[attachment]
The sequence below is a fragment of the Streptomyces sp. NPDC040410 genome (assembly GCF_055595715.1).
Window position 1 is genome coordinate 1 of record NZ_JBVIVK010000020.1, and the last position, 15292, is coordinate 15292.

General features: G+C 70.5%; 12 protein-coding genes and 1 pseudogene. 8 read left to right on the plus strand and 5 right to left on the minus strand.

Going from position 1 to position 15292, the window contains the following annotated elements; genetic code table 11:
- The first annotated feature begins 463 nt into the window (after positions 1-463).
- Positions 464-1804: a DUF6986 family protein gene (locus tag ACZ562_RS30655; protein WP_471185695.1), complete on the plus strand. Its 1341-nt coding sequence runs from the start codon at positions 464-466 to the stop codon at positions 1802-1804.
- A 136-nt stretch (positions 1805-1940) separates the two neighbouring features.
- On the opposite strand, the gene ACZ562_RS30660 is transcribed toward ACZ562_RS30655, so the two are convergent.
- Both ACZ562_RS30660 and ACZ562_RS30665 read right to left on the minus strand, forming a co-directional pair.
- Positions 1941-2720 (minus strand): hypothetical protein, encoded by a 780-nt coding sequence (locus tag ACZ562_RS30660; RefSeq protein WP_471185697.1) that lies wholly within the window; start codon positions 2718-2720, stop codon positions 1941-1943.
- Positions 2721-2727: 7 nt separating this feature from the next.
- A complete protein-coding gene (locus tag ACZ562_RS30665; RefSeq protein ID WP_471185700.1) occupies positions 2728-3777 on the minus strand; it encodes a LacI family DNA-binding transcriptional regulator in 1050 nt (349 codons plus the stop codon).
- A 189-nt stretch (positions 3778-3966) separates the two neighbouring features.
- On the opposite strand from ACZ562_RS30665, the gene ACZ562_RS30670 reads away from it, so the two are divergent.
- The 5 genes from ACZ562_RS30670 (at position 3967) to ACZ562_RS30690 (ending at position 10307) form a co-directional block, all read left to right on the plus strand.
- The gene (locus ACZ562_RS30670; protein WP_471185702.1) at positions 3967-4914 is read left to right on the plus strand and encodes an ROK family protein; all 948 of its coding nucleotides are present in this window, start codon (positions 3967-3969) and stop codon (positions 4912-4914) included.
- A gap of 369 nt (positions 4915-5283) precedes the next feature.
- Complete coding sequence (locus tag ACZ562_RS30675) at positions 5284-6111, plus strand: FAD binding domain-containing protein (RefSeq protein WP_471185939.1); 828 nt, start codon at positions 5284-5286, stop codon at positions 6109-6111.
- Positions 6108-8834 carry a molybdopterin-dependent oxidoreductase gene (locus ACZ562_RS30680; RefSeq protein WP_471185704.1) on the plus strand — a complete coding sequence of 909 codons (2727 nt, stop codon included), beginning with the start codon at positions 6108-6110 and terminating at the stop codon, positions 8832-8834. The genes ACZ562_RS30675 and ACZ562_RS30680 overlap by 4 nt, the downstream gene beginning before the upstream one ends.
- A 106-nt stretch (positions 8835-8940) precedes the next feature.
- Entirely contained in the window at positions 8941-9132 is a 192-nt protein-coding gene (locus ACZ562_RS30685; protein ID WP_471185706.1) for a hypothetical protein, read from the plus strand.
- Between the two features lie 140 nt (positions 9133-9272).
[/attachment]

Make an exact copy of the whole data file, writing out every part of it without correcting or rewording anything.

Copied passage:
The sequence below is a fragment of the Streptomyces sp. NPDC040410 genome (assembly GCF_055595715.1).
Window position 1 is genome coordinate 1 of record NZ_JBVIVK010000020.1, and the last position, 15292, is coordinate 15292.

General features: G+C 70.5%; 12 protein-coding genes and 1 pseudogene. 8 read left to right on the plus strand and 5 right to left on the minus strand.

Going from position 1 to position 15292, the window contains the following annotated elements; genetic code table 11:
- The first annotated feature begins 463 nt into the window (after positions 1-463).
- Positions 464-1804: a DUF6986 family protein gene (locus tag ACZ562_RS30655; protein WP_471185695.1), complete on the plus strand. Its 1341-nt coding sequence runs from the start codon at positions 464-466 to the stop codon at positions 1802-1804.
- A 136-nt stretch (positions 1805-1940) separates the two neighbouring features.
- On the opposite strand, the gene ACZ562_RS30660 is transcribed toward ACZ562_RS30655, so the two are convergent.
- Both ACZ562_RS30660 and ACZ562_RS30665 read right to left on the minus strand, forming a co-directional pair.
- Positions 1941-2720 (minus strand): hypothetical protein, encoded by a 780-nt coding sequence (locus tag ACZ562_RS30660; RefSeq protein WP_471185697.1) that lies wholly within the window; start codon positions 2718-2720, stop codon positions 1941-1943.
- Positions 2721-2727: 7 nt separating this feature from the next.
- A complete protein-coding gene (locus tag ACZ562_RS30665; RefSeq protein ID WP_471185700.1) occupies positions 2728-3777 on the minus strand; it encodes a LacI family DNA-binding transcriptional regulator in 1050 nt (349 codons plus the stop codon).
- A 189-nt stretch (positions 3778-3966) separates the two neighbouring features.
- On the opposite strand from ACZ562_RS30665, the gene ACZ562_RS30670 reads away from it, so the two are divergent.
- The 5 genes from ACZ562_RS30670 (at position 3967) to ACZ562_RS30690 (ending at position 10307) form a co-directional block, all read left to right on the plus strand.
- The gene (locus ACZ562_RS30670; protein WP_471185702.1) at positions 3967-4914 is read left to right on the plus strand and encodes an ROK family protein; all 948 of its coding nucleotides are present in this window, start codon (positions 3967-3969) and stop codon (positions 4912-4914) included.
- A gap of 369 nt (positions 4915-5283) precedes the next feature.
- Complete coding sequence (locus tag ACZ562_RS30675) at positions 5284-6111, plus strand: FAD binding domain-containing protein (RefSeq protein WP_471185939.1); 828 nt, start codon at positions 5284-5286, stop codon at positions 6109-6111.
- Positions 6108-8834 carry a molybdopterin-dependent oxidoreductase gene (locus ACZ562_RS30680; RefSeq protein WP_471185704.1) on the plus strand — a complete coding sequence of 909 codons (2727 nt, stop codon included), beginning with the start codon at positions 6108-6110 and terminating at the stop codon, positions 8832-8834. The genes ACZ562_RS30675 and ACZ562_RS30680 overlap by 4 nt, the downstream gene beginning before the upstream one ends.
- A 106-nt stretch (positions 8835-8940) precedes the next feature.
- Entirely contained in the window at positions 8941-9132 is a 192-nt protein-coding gene (locus ACZ562_RS30685; protein ID WP_471185706.1) for a hypothetical protein, read from the plus strand.
- Between the two features lie 140 nt (positions 9133-9272).